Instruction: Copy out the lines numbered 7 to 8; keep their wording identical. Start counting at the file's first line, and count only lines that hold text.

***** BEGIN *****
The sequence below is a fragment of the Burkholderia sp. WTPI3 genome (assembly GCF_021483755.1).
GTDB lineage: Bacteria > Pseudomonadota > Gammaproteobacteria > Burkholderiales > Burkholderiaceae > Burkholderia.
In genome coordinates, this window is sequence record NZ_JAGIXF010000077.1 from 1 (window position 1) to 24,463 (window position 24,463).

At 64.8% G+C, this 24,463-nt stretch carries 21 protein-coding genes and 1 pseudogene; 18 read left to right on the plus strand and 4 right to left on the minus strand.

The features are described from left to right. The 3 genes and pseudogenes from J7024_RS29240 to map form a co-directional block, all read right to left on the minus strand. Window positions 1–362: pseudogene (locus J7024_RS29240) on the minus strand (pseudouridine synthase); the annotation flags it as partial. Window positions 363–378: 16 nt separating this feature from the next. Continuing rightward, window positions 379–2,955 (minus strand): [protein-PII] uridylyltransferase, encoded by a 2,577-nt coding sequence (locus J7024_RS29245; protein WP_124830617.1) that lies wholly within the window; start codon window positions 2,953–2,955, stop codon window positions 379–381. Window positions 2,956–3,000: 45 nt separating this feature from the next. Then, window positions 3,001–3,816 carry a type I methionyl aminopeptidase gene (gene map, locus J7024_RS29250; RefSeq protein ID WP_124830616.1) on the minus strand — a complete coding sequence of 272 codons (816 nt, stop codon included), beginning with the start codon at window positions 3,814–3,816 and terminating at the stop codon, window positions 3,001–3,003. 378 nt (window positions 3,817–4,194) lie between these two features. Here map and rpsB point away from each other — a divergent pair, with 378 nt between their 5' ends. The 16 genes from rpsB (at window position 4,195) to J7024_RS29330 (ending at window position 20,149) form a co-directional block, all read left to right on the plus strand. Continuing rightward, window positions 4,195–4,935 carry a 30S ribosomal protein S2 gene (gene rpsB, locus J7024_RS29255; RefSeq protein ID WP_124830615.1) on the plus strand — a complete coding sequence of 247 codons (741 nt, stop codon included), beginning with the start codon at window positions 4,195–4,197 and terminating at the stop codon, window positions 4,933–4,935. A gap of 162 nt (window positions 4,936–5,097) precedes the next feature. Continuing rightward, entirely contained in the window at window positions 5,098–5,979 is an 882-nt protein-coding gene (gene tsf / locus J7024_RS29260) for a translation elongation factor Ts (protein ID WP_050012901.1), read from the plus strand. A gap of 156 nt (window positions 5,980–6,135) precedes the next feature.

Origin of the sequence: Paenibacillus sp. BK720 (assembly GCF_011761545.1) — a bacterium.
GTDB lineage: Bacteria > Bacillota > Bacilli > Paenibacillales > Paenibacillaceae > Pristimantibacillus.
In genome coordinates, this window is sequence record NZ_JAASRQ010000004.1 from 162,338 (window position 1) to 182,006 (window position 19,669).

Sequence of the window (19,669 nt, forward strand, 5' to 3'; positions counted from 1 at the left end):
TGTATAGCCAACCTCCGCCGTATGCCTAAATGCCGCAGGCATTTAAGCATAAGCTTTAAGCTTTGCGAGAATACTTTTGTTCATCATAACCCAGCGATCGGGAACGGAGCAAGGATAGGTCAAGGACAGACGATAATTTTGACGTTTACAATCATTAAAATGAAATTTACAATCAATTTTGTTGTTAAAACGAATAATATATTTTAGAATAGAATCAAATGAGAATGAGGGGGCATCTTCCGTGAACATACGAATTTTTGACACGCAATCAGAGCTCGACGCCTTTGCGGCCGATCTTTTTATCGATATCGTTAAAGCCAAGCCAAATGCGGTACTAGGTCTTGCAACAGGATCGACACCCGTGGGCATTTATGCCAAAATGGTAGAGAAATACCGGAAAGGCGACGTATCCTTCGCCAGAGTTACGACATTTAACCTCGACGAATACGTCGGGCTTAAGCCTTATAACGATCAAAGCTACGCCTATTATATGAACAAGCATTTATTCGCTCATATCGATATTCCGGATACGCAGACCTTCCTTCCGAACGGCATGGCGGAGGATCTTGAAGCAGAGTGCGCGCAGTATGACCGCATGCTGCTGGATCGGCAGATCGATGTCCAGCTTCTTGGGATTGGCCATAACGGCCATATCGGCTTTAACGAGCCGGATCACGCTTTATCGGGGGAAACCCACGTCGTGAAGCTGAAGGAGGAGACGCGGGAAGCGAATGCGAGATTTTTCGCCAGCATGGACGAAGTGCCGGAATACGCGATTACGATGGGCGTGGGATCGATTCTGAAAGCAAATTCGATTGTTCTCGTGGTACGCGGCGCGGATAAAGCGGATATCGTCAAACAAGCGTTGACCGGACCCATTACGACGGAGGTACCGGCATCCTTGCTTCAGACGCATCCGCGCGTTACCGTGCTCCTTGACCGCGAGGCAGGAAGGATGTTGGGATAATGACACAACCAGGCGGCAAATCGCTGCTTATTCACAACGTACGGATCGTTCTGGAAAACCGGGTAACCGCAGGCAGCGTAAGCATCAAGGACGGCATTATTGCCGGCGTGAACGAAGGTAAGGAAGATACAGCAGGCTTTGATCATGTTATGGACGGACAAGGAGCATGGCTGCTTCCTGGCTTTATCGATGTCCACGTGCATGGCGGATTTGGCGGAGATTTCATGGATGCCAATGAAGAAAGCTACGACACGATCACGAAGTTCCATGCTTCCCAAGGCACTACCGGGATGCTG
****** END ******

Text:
GTDB lineage: Bacteria > Bacillota > Bacilli > Paenibacillales > Paenibacillaceae > Pristimantibacillus.
In genome coordinates, this window is sequence record NZ_JAASRQ010000004.1 from 162,338 (window position 1) to 182,006 (window position 19,669).